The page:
Fusobacterium necrophorum, Dichelobacter (Bacteroides) nodosus and Bacteroides spp. infections

Fusobacterium necrophorum, Dichelobacter (Bacteroides) nodosus and Bacteroides spp. infections

Previous authors: JJ VERMUNT AND D M WEST

Current authors:
J J Vermunt - DVM, BAgSc, MSc, FANZCVS, Adjunct Professor in Dairy Cattle Health & Production, Veterinary Sciences, College of Public Health, Medical & Veterinary Sciences, James Cook University, Townsville, Qld 4811, Australia
MB Allworth - Professor of Livestock systems and Director of the Fred Morley Centre, School of Animal and Veterinary Sciences, Charles Sturt University, Wagga Wagga, NSW 2678, Australia.

Infectious diseases of the feet of cattle

Introduction

The lack of a standardized terminology is a serious limitation when studying the various infectious and non-infectious diseases of the feet of cattle.183 Different terms are often used to describe the same condition. In an effort to clarify the situation it has been decided that the name given to a particular disease should be based on the anatomical structures and the part of the feet involved (Figure 1) rather than on the aetiology, which is often of a multifactorial nature or in some conditions uncertain.183

Lameness in cattle is most commonly caused by conditions affecting the interdigital skin, or horn and corium (the latter being modified dermis) of the claws, whereas that which results from conditions affecting parts of the leg proximal to the feet (non-digital conditions) is relatively rare.129 The hind feet are affected by a greater variety of diseases and are also far more commonly involved than the front feet;7, 8  85 per cent of lesions involve the abaxial (or lateral) digits of the hind feet. In contrast, the prevalence of disease conditions in the medial and lateral digits of the front feet is more or less the same.

Infectious conditions— interdigital necrobacillosis (foot rot), interdigital dermatitis, bovine digital dermatitis and heel erosion — of the feet, of which interdigital necrobacillosis is the most important economically, account for approximately 70 per cent of cases of lameness.7, 8, 42 Interdigital necrobacillosis, interdigital dermatitis and to a lesser extent bovine digital dermatitis are common diseases worldwide which occur especially in dairy and beef cattle that are kept under intensive conditions, but they may also have a similar prevalence in cattle farmed under extensive conditions in areas with high rainfall and where muddy underfoot conditions prevail for prolonged periods.33, 107 Although interdigital necrobacillosis usually occurs as sporadic cases, 20 per cent or more of the animals in a herd may be affected over a period of several months.33 During wet conditions between 40 and 60 per cent of cattle are likely to be affected by interdigital dermatitis, but as it is typically a mild disease it is usually not diagnosed clinically and is therefore of little or no consequence.33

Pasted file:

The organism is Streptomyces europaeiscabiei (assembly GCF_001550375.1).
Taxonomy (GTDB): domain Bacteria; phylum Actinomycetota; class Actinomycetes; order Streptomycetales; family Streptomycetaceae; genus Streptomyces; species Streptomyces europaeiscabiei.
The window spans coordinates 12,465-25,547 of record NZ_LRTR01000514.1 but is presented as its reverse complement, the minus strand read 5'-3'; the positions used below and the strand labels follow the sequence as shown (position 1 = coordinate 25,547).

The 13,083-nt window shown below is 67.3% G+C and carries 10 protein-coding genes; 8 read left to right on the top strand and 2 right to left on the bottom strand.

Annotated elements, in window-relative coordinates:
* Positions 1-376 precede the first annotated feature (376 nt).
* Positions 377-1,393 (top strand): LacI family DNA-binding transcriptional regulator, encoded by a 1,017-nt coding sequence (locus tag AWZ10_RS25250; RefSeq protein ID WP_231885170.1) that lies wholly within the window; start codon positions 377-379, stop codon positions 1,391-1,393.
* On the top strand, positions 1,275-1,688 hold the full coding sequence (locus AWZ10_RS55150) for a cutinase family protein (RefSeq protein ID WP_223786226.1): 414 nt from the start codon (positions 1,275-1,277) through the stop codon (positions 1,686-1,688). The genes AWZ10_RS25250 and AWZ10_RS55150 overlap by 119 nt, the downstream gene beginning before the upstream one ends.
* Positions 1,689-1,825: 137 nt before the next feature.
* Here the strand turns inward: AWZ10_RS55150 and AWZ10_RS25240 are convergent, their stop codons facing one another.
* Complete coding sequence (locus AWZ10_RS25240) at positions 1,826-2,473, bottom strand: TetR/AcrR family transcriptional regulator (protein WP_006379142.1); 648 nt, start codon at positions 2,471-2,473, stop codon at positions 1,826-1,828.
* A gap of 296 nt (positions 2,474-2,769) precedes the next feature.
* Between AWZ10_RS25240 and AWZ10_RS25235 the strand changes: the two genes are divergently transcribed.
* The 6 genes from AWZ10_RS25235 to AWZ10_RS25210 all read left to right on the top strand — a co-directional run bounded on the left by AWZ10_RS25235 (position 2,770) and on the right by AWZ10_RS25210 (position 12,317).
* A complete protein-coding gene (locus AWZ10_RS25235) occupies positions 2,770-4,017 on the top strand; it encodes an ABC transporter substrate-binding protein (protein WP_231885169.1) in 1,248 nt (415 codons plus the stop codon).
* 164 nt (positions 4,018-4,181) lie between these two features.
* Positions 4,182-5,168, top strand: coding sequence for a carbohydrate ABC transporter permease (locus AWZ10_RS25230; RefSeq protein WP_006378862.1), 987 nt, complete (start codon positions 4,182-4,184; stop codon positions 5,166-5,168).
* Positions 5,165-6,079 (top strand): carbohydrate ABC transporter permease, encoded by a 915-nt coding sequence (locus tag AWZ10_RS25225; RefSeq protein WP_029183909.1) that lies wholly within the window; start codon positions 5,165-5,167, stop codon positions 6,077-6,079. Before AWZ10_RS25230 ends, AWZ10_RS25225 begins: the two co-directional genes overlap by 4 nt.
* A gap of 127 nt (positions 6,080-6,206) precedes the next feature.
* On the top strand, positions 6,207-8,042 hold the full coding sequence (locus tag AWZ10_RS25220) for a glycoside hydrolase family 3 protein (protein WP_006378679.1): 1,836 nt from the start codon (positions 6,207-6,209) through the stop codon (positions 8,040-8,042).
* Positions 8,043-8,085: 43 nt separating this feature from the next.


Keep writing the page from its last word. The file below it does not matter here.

Collectively, the different conditions that affect the feet of cattle may cause significant economic losses. Studies have been done to determine the prevalence rates of some of them in affected herds in a number of countries.7, 8, 106, 169

In this chapter the infectious conditions of the feet of cattle (namely interdigital necrobacillosis,  interdigital dermatitis and heel erosion) which are caused, or thought to be caused, primarily by Fusobacterium necrophorum, Dichelobacter (Bacteroides) nodosus or Prevotella melaninogenica, (formerly Bacteroides melaninogenicus) are discussed, whereas the non-infectious conditions that affect the feet are only described briefly, and particularly with a view to distinguish them from some of the infectious conditions. Several groups of spirochaete bacteria of the genus Treponema are most likely involved in the aetiology of bovine digital dermatitis, as these organisms are consistently found in lesions of this infectious condition.95

Aetiology

The aetiologies of infectious conditions of the feet of cattle are multifactorial because of the interrelationships which exist between the infectious agents on the one hand, and the host and environmental factors on the other (see Epidemiology and Pathogenesis).

Several infectious agents, including F. necrophorum, D. nodosus, P. melaninogenica, and Trueperella (formerly Arcanobacter) pyogenes, as well as other facultative, spirochaetal and diphtheroid bacteria, have been isolated from cases of interdigital necrobacillosis and other diseases of the feet of cattle.15, 33

Figure 1 Diagram indicating the location of the different conditions affecting the feet of cattle

Of these bacteria, F. necrophorum is considered to be of primary importance in the aetiology of interdigital necrobacillosis, while the others, particularly P. melaninogenica, D. nodosus and T. pyogenes, may in some instances play a contributory role.15 Interdigital dermatitis is caused by benign strains of D. nodosus and is considered to predispose to interdigital necrobacillosis.33, 65, 93, 164, 168, 181, 183 The aetiology of digital dermatitis is not yet fully understood, but...

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